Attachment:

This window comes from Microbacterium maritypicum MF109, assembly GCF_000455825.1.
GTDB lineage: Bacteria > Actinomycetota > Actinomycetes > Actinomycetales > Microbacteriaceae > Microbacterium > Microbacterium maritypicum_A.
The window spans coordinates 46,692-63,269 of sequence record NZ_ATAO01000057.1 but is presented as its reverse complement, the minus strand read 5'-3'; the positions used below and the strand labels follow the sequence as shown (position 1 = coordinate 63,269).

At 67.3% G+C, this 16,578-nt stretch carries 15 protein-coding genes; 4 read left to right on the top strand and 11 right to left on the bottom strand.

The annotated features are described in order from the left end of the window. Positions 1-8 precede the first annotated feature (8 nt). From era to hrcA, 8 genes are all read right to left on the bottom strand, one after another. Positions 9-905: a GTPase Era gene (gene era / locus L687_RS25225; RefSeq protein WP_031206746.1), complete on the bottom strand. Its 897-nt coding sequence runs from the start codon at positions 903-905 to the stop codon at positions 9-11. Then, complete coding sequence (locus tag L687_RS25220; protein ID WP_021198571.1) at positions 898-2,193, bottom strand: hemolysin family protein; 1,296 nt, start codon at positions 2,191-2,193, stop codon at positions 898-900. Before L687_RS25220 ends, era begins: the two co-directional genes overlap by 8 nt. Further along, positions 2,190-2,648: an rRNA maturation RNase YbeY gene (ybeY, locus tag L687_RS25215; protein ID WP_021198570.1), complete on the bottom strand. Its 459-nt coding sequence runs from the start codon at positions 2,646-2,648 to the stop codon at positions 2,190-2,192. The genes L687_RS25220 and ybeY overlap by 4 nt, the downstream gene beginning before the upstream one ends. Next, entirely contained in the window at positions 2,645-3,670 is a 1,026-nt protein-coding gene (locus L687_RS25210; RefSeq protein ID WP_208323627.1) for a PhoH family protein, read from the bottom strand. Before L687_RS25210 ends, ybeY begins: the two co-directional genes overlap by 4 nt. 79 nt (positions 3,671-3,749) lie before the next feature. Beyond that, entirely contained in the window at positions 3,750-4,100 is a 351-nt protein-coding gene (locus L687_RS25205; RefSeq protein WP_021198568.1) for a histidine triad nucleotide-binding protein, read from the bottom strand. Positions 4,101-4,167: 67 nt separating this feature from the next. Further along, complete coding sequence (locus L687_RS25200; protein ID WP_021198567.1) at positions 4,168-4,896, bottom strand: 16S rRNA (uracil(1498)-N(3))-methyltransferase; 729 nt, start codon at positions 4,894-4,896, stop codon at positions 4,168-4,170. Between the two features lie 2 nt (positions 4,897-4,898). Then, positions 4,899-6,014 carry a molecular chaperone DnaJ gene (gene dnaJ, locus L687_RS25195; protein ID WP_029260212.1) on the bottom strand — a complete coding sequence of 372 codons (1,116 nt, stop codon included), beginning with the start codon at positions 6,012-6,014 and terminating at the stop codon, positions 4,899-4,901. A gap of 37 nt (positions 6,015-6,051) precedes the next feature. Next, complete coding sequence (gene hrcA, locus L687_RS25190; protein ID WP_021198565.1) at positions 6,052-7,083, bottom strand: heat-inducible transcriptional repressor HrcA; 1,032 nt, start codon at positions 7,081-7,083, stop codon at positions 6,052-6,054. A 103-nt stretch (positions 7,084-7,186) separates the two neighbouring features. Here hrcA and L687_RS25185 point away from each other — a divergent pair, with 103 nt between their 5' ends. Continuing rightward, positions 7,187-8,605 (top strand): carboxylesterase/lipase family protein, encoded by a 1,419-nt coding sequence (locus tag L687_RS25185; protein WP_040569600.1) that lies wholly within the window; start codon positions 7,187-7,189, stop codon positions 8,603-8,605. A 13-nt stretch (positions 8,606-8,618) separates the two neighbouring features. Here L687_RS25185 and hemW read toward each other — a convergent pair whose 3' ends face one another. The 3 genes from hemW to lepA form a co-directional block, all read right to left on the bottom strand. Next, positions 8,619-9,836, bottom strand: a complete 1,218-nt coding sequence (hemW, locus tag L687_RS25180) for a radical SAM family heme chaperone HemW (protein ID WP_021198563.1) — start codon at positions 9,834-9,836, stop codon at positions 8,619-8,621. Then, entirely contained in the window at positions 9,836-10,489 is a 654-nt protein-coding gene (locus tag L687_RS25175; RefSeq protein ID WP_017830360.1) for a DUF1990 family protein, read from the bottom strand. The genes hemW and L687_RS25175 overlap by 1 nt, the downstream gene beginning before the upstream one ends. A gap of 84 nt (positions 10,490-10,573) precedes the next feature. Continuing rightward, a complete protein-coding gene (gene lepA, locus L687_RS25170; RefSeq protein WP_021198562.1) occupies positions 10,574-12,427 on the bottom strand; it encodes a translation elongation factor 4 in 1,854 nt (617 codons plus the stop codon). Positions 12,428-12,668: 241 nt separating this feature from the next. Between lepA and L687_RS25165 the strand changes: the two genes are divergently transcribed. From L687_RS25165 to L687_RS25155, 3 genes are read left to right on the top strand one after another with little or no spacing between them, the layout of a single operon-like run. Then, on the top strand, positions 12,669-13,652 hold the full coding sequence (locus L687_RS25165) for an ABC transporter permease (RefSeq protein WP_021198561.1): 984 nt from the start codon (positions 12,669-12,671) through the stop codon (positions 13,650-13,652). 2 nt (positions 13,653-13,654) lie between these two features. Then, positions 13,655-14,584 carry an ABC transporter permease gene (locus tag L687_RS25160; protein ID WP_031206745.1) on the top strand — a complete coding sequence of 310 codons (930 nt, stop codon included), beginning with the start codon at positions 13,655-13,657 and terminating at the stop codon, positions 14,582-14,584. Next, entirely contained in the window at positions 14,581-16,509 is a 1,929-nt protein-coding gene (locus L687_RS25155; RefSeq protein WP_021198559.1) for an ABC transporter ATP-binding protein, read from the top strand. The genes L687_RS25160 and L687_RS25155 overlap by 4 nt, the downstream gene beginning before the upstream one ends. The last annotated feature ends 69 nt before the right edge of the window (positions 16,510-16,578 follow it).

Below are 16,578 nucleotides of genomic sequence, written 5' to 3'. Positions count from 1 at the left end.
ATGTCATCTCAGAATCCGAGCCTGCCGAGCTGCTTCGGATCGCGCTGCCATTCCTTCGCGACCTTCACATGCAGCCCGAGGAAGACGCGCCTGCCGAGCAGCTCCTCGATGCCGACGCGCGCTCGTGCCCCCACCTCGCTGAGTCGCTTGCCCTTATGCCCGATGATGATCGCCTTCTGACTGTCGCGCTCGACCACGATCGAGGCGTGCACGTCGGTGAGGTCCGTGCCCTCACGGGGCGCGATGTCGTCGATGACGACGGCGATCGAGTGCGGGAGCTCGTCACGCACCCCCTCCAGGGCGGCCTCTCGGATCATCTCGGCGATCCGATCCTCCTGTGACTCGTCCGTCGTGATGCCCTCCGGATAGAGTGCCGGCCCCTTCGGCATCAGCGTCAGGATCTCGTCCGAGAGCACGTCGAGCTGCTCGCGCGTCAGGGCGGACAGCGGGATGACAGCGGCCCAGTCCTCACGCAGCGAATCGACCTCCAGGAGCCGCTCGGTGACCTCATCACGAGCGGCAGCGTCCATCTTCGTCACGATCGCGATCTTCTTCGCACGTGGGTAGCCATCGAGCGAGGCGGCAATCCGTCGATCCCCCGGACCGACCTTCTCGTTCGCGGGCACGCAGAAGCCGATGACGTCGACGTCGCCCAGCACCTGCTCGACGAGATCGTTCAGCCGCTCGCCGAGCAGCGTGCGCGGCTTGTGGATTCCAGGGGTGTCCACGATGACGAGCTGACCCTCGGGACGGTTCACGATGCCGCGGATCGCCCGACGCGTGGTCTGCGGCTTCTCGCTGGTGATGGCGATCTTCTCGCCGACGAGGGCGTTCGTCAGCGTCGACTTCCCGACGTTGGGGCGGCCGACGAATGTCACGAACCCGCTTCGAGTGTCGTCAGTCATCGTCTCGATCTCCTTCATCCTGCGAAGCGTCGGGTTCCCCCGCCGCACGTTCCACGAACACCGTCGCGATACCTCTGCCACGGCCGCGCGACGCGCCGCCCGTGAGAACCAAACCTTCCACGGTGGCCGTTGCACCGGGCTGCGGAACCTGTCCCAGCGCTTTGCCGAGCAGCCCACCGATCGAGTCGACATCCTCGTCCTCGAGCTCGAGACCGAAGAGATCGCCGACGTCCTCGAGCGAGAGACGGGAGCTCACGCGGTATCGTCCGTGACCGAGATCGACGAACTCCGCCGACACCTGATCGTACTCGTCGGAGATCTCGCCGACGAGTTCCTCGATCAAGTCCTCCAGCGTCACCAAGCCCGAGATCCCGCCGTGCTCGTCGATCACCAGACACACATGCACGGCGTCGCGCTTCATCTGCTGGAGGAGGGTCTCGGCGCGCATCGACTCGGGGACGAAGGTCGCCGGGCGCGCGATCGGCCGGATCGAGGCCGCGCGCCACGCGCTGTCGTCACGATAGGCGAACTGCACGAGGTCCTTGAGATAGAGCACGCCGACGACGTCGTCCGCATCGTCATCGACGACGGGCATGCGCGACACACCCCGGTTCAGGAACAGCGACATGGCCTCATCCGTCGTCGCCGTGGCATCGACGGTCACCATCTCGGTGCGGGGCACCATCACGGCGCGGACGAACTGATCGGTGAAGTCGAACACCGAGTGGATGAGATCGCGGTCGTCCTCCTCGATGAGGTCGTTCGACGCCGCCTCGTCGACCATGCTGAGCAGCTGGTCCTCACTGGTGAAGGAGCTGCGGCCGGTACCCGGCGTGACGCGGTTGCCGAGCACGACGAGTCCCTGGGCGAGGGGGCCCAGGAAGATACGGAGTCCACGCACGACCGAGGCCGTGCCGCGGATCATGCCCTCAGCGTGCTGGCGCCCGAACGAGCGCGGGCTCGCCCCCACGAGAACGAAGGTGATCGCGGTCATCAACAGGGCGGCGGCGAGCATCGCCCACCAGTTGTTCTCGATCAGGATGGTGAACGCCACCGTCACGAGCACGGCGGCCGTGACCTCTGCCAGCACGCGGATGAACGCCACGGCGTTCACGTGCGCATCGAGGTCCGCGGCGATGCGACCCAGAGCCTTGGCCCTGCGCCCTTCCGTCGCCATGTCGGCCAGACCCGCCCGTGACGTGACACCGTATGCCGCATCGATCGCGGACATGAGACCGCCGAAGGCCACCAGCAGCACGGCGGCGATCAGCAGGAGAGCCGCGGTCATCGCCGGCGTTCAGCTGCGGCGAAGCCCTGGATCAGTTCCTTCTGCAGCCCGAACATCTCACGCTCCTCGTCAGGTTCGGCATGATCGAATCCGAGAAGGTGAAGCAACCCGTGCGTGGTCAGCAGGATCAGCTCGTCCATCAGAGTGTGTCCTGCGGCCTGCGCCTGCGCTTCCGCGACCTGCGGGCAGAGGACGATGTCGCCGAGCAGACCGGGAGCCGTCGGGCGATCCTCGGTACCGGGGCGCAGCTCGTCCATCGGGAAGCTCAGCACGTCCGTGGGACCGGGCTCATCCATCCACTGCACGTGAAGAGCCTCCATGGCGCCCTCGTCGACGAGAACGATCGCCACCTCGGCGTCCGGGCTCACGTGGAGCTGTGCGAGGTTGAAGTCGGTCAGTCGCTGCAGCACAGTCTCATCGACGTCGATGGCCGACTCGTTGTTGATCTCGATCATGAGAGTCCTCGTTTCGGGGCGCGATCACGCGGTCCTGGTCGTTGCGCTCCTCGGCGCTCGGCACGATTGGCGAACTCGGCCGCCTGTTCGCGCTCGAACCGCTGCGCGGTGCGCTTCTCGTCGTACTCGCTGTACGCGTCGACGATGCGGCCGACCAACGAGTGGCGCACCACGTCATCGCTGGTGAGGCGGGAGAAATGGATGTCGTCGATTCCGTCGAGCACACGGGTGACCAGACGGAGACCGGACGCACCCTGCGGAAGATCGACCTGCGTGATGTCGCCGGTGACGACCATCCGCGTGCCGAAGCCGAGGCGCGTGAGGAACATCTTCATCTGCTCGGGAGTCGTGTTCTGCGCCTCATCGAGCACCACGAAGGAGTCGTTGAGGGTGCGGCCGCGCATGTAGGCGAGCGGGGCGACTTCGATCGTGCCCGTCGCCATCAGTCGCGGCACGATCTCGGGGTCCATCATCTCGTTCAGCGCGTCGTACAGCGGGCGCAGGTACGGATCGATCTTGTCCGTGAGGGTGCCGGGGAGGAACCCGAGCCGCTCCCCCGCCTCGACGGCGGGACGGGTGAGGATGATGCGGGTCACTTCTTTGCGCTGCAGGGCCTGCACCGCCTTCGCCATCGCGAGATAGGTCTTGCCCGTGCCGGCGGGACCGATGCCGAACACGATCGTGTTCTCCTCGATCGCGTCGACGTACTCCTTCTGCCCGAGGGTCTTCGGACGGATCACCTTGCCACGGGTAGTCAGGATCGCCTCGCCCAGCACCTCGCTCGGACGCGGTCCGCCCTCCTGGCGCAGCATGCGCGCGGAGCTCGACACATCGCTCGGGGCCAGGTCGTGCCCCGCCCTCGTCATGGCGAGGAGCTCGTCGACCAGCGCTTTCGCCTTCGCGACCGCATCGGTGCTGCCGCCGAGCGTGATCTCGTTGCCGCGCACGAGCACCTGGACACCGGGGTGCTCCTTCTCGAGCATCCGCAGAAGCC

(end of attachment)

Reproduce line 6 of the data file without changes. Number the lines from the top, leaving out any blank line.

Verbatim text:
Below are 16,578 nucleotides of genomic sequence, written 5' to 3'. Positions count from 1 at the left end.